Home » Tag Archives: Design Patterns (page 9)

Tag Archives: Design Patterns

Java EE Revisits Design Patterns: Observer

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Aside from being implemented in many languages and many applications, Observer Pattern has been a part of Java since version 1.0. Observer Pattern is also a good implementation of Hollywood Principle. Just like Agents in Hollywood like to callback the candidates for a role instead of being called daily to be asked about available jobs, most of the server side ...

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The Strategy Pattern

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In a recent blog on I received a comment from Wojciech Soczy?ski about how the “strategy” pattern can be used to enforce the Single Responsibility Principle (SRP) when using Tell Don’t Ask (TDA). At some point I plan to discuss this further, but first thought that it would be a good idea to define the Strategy Pattern using the ShoppingCart ...

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Java EE Revisits Design Patterns: Asynchronous

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Although you may not find Asynchronous method calls listed as a design pattern, I find it worth to mention. So here comes the last post of my JavaEE Revisits Design Patterns series. Asynchronous method calls is not much more than multithreading. Basically it refers to a a method call which would run in a separate thread, thus the main (caller) ...

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Concurrency Pattern: Producer and Consumer

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In my career spanning 15 years, the problem of Producer and Consumer is one that I have come across only a few times. In most programming cases, what we are doing is performing functions in a synchronous fashion where the JVM or the web container handles the complexities of multi-threading on its own. However, when writing certain kinds of use ...

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GWT MVP made simple

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GWT Model-View-Presenter is a design pattern for large scale application development. Being derived from MVC, it divides between view and logic and helps to create well-structured, easily testable code. To help lazy developers like me, I investigate how to reduce the amount of classes and interfaces to write when using declarative UIs. Classic MVP You know how to post a ...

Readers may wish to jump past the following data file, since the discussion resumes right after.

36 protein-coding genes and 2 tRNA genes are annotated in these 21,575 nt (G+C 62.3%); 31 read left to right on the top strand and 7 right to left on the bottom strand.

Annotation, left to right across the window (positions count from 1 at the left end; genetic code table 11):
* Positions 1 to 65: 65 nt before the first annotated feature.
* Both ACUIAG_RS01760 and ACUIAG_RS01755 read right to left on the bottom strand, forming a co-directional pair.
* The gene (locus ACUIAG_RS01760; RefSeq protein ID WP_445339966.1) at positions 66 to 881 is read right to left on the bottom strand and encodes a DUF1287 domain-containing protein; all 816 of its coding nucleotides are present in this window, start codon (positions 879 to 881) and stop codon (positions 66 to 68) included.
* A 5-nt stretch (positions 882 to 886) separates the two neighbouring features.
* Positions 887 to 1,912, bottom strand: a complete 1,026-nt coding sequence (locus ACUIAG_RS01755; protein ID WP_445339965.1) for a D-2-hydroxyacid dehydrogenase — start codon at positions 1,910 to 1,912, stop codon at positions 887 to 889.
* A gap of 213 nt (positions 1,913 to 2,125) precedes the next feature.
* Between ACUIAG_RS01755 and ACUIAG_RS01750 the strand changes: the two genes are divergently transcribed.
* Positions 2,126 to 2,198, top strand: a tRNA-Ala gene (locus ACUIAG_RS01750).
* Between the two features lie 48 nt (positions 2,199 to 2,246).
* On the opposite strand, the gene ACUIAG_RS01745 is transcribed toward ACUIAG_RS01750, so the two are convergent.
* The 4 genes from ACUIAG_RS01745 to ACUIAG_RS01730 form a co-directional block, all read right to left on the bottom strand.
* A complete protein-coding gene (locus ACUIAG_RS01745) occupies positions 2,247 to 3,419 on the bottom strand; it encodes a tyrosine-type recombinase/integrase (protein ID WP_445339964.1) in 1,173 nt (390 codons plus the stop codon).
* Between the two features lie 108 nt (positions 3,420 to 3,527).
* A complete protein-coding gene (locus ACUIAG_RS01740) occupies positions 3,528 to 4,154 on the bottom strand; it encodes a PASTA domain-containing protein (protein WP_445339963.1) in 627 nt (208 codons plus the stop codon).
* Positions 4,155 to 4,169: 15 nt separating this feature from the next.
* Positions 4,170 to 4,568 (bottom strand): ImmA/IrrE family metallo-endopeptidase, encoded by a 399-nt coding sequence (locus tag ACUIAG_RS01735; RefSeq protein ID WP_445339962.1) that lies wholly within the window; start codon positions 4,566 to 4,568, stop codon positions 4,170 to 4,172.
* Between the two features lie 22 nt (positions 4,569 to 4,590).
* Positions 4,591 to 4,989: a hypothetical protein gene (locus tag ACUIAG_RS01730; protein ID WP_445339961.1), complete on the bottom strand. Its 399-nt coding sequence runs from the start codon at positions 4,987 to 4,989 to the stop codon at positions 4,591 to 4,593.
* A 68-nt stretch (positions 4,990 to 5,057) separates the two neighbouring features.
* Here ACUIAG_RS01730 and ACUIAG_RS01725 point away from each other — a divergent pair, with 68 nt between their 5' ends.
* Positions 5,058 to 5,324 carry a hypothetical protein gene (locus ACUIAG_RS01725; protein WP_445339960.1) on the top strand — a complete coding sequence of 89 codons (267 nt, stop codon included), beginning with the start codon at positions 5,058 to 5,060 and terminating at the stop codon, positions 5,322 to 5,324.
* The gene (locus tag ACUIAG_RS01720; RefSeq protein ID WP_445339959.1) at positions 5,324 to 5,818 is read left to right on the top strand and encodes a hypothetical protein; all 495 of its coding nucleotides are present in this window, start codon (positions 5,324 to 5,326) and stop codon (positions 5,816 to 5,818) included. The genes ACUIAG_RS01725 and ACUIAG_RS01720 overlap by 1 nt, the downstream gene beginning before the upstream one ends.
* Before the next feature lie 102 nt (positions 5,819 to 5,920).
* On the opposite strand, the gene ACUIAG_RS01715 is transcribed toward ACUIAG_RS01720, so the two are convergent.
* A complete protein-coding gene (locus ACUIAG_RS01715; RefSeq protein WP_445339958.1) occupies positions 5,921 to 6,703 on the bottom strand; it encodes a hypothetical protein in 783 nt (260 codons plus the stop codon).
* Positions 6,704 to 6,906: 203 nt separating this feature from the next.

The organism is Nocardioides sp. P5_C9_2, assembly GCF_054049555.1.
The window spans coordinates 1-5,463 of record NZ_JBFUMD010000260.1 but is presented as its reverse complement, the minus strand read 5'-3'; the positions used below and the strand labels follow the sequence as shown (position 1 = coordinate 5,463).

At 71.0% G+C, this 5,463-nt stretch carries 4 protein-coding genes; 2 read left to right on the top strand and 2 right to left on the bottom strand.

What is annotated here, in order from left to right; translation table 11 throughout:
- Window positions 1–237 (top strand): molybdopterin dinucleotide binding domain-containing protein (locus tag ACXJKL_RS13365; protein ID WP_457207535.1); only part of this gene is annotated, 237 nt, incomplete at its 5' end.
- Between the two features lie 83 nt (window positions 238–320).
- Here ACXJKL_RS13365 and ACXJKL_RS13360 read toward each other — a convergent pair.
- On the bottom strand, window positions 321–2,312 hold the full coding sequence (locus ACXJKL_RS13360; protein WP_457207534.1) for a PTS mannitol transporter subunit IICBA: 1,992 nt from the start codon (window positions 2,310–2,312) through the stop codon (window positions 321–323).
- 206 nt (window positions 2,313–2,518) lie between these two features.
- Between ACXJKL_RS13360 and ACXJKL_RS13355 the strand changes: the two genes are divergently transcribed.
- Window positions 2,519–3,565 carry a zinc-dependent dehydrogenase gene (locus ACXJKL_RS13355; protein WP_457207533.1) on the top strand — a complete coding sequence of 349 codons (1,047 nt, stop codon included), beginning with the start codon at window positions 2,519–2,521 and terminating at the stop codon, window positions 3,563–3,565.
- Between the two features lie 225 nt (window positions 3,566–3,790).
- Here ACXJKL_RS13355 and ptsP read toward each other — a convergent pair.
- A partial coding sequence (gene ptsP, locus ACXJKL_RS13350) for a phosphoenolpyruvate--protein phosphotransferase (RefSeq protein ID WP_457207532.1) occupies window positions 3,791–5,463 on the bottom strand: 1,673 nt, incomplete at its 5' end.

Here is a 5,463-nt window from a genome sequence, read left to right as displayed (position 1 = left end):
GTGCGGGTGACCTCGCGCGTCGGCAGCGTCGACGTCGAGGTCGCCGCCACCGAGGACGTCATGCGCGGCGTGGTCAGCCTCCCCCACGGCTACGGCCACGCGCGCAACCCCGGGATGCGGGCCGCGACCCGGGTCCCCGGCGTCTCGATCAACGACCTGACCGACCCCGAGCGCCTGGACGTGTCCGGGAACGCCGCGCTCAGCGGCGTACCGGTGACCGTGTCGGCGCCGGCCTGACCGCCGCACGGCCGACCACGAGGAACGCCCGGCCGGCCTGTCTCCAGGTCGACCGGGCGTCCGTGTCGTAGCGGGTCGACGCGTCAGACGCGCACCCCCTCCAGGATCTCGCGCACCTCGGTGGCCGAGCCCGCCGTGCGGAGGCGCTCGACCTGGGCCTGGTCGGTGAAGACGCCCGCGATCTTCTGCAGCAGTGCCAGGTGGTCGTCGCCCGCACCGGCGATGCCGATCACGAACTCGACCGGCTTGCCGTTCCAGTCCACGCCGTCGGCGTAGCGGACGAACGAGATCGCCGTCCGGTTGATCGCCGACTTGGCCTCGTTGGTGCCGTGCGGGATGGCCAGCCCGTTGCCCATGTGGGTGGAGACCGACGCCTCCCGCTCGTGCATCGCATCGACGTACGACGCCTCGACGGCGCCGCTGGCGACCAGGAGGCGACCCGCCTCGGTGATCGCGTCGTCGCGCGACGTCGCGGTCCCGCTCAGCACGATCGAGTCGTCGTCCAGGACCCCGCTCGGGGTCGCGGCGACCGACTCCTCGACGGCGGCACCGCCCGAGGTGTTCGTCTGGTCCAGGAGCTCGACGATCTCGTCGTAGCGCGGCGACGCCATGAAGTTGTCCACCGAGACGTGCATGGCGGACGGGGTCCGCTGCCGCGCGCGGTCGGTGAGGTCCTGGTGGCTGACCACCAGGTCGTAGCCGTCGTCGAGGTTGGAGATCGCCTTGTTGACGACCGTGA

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The Wizard Design Pattern

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We all love wizards…. (Software wizards I mean). We are always happy to jump on those ”Next” buttons like we were dancing the funky chicken on our… well you get the point. So today we bring you your beloved wizard into your coding experience. Let’s jump right into an example. Say you want to design a ConservativePerson class. import java.util.List; ...

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Musing on mis-usings: ‘Powerful use, Damaging misuse’

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There’s an old phrase attributed to the former British Prime Minister Benjamin Disraeli which states there are three types of lies: “lies, damn lies and statistics”.  The insinuation here is that statistics are so easy to make up they are unreliable.  However, statistics are extensively used in empiracle science so surely they have some merit? In fact, they have a ...

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Programming antipatterns

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  Did you ever do a code review where you recorded an extremely high amount of WTF/m? And did you ever wonder what the cause of all this bad code is? Most of the time cause number 1 are the use of design and coding antipatterns. If you like definitions, here is one: An AntiPattern is a literary form that ...

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Java EE6 Decorators: Decorating classes at injection time

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A common design pattern in software is the decorator pattern. We take a class and we wrap another class around it. This way, when we call the class, we always pass trough the surrounding class before we reach the inner class. Java EE 6 lets us create decorators through CDI, as part of their AOP features. If we want to ...

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Poor man’s approach in practice

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One day we ran into problem when an application was randomly starting using more CPU resources as usual. It continued picking more and more CPU resources from time to time. Thread dump showed many threads though we couldn’t understand wich of them is problematic…and I remembered about poor man’s profiler and its approach: the stack that’s all we need to! ...

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